Read Lynne Pearce’s full publication here . Published online 08 Sep 2018.

“Everybody has their own personal path and is known by it …

Paths have their stories, just as people do. (Ingold 2007, xvi)”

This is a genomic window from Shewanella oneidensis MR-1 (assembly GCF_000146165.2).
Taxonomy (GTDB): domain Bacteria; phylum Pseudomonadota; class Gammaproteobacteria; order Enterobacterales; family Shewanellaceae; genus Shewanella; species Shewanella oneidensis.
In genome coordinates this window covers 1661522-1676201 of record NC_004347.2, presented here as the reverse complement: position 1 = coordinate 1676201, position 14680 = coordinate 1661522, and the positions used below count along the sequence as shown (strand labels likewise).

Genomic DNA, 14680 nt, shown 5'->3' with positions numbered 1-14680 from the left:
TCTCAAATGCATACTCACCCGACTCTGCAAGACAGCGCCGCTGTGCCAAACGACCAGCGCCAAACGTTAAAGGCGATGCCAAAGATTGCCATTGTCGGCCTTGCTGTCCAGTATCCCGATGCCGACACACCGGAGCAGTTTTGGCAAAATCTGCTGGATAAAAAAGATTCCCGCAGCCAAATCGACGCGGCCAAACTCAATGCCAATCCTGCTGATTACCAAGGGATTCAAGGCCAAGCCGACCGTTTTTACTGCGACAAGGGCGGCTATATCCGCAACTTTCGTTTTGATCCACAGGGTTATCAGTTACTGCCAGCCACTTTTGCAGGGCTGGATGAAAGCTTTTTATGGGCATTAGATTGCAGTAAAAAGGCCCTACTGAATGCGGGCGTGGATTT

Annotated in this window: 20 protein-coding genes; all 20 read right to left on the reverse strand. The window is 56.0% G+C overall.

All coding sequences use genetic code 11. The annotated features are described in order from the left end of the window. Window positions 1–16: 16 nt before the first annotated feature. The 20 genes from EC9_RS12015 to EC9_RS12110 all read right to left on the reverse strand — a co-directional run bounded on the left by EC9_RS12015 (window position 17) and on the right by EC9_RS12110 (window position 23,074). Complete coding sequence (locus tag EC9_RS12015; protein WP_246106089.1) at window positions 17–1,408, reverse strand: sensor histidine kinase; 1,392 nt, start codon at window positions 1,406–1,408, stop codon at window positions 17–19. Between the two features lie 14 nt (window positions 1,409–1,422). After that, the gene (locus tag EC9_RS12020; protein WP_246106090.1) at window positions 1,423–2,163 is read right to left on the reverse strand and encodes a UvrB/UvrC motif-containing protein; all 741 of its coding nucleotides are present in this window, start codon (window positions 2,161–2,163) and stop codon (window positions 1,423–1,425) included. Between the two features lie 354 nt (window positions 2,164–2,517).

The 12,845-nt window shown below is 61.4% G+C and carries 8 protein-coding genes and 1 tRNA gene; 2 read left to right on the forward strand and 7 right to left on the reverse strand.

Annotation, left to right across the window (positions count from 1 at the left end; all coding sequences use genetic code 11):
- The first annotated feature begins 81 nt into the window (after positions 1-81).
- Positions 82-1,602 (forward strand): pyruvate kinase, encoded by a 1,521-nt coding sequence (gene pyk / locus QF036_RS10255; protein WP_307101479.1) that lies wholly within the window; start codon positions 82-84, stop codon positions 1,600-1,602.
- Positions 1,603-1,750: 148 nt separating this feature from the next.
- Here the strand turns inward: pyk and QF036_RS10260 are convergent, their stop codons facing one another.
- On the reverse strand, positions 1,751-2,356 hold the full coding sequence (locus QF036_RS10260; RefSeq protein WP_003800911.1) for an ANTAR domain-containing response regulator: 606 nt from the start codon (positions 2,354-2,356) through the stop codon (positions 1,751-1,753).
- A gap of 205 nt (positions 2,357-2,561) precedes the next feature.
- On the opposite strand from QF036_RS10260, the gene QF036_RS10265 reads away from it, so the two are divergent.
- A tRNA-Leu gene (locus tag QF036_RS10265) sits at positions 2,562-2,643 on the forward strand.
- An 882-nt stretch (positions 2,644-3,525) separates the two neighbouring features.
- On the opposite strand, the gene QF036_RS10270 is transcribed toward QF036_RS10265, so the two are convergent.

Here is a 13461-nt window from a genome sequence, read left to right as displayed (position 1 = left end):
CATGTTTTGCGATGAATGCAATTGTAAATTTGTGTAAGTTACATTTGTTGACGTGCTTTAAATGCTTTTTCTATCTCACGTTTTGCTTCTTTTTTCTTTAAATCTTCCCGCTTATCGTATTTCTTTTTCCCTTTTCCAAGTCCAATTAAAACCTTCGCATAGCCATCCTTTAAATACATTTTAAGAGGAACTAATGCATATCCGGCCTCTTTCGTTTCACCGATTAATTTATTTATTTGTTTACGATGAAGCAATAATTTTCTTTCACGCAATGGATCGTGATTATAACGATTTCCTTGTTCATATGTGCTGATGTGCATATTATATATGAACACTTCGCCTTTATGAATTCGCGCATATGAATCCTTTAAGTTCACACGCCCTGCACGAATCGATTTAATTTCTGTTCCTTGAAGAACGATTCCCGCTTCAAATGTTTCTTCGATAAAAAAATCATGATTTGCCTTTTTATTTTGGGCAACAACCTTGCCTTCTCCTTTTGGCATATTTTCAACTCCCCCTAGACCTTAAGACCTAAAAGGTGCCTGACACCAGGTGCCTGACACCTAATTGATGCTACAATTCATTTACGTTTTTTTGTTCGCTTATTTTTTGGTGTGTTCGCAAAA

“In this article, I propose that mobility performs a crucial role in the production and sustenance of intimate relationships and focus, in particular, on courtship practices and their modern-day equivalents. I pursue this discussion through close readings of literary and autobiographical texts from the nineteenth century through to the millennium, and by means of a framework that triangulates the work of Tim Ingold, David Seamon and Henri Bergson. My focus here is on how the mobilities we practice during the everyday routines of courtship – i.e. the paths we make, the routes we take, the roads we travel, the journeys we repeat, the transport we use – come to characterise the relationship concerned and impact upon its progress. Both Ingold’s work on ‘lines’ and Seamon’s on ‘place-ballet’ are conceptually suggestive in this regard and speak to recent work in mobilities/cultural geography on the significance of patterns of movement in the praxis of relationships.”